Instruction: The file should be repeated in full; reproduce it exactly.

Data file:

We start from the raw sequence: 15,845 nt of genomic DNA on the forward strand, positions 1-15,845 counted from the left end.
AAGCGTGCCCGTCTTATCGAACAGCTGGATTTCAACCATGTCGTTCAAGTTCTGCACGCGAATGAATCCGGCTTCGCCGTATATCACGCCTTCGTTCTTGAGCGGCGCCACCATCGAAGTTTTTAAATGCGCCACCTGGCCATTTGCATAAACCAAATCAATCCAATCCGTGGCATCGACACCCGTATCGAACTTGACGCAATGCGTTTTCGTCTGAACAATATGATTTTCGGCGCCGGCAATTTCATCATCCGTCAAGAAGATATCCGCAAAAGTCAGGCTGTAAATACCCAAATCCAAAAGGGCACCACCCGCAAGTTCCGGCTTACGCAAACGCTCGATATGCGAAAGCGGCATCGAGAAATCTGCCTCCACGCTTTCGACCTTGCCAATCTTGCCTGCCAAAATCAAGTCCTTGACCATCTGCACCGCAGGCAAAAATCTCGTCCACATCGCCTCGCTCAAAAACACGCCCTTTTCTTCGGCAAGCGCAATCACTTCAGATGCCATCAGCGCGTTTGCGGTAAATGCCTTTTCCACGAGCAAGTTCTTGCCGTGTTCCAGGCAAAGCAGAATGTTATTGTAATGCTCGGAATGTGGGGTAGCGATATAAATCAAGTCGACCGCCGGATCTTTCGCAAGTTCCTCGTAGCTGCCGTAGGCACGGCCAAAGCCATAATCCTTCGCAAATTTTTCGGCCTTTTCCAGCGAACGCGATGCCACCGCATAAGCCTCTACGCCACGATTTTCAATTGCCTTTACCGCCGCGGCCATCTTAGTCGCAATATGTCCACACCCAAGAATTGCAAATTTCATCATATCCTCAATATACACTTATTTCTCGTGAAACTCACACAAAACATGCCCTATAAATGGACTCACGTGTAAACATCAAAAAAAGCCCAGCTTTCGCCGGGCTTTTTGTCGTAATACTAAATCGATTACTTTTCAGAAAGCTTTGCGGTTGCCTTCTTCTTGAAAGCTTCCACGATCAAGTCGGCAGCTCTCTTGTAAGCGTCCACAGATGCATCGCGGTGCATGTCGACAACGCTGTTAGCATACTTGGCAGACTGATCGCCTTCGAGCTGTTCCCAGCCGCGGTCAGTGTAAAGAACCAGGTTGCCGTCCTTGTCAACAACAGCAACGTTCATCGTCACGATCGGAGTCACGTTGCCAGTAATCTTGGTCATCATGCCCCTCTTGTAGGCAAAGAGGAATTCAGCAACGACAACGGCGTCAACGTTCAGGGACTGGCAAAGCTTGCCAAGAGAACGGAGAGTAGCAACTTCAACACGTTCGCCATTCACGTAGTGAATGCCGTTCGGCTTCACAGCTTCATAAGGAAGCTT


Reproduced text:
We start from the raw sequence: 15,845 nt of genomic DNA on the forward strand, positions 1-15,845 counted from the left end.
AAGCGTGCCCGTCTTATCGAACAGCTGGATTTCAACCATGTCGTTCAAGTTCTGCACGCGAATGAATCCGGCTTCGCCGTATATCACGCCTTCGTTCTTGAGCGGCGCCACCATCGAAGTTTTTAAATGCGCCACCTGGCCATTTGCATAAACCAAATCAATCCAATCCGTGGCATCGACACCCGTATCGAACTTGACGCAATGCGTTTTCGTCTGAACAATATGATTTTCGGCGCCGGCAATTTCATCATCCGTCAAGAAGATATCCGCAAAAGTCAGGCTGTAAATACCCAAATCCAAAAGGGCACCACCCGCAAGTTCCGGCTTACGCAAACGCTCGATATGCGAAAGCGGCATCGAGAAATCTGCCTCCACGCTTTCGACCTTGCCAATCTTGCCTGCCAAAATCAAGTCCTTGACCATCTGCACCGCAGGCAAAAATCTCGTCCACATCGCCTCGCTCAAAAACACGCCCTTTTCTTCGGCAAGCGCAATCACTTCAGATGCCATCAGCGCGTTTGCGGTAAATGCCTTTTCCACGAGCAAGTTCTTGCCGTGTTCCAGGCAAAGCAGAATGTTATTGTAATGCTCGGAATGTGGGGTAGCGATATAAATCAAGTCGACCGCCGGATCTTTCGCAAGTTCCTCGTAGCTGCCGTAGGCACGGCCAAAGCCATAATCCTTCGCAAATTTTTCGGCCTTTTCCAGCGAACGCGATGCCACCGCATAAGCCTCTACGCCACGATTTTCAATTGCCTTTACCGCCGCGGCCATCTTAGTCGCAATATGTCCACACCCAAGAATTGCAAATTTCATCATATCCTCAATATACACTTATTTCTCGTGAAACTCACACAAAACATGCCCTATAAATGGACTCACGTGTAAACATCAAAAAAAGCCCAGCTTTCGCCGGGCTTTTTGTCGTAATACTAAATCGATTACTTTTCAGAAAGCTTTGCGGTTGCCTTCTTCTTGAAAGCTTCCACGATCAAGTCGGCAGCTCTCTTGTAAGCGTCCACAGATGCATCGCGGTGCATGTCGACAACGCTGTTAGCATACTTGGCAGACTGATCGCCTTCGAGCTGTTCCCAGCCGCGGTCAGTGTAAAGAACCAGGTTGCCGTCCTTGTCAACAACAGCAACGTTCATCGTCACGATCGGAGTCACGTTGCCAGTAATCTTGGTCATCATGCCCCTCTTGTAGGCAAAGAGGAATTCAGCAACGACAACGGCGTCAACGTTCAGGGACTGGCAAAGCTTGCCAAGAGAACGGAGAGTAGCAACTTCAACACGTTCGCCATTCACGTAGTGAATGCCGTTCGGCTTCACAGCTTCATAAGGAAGCTT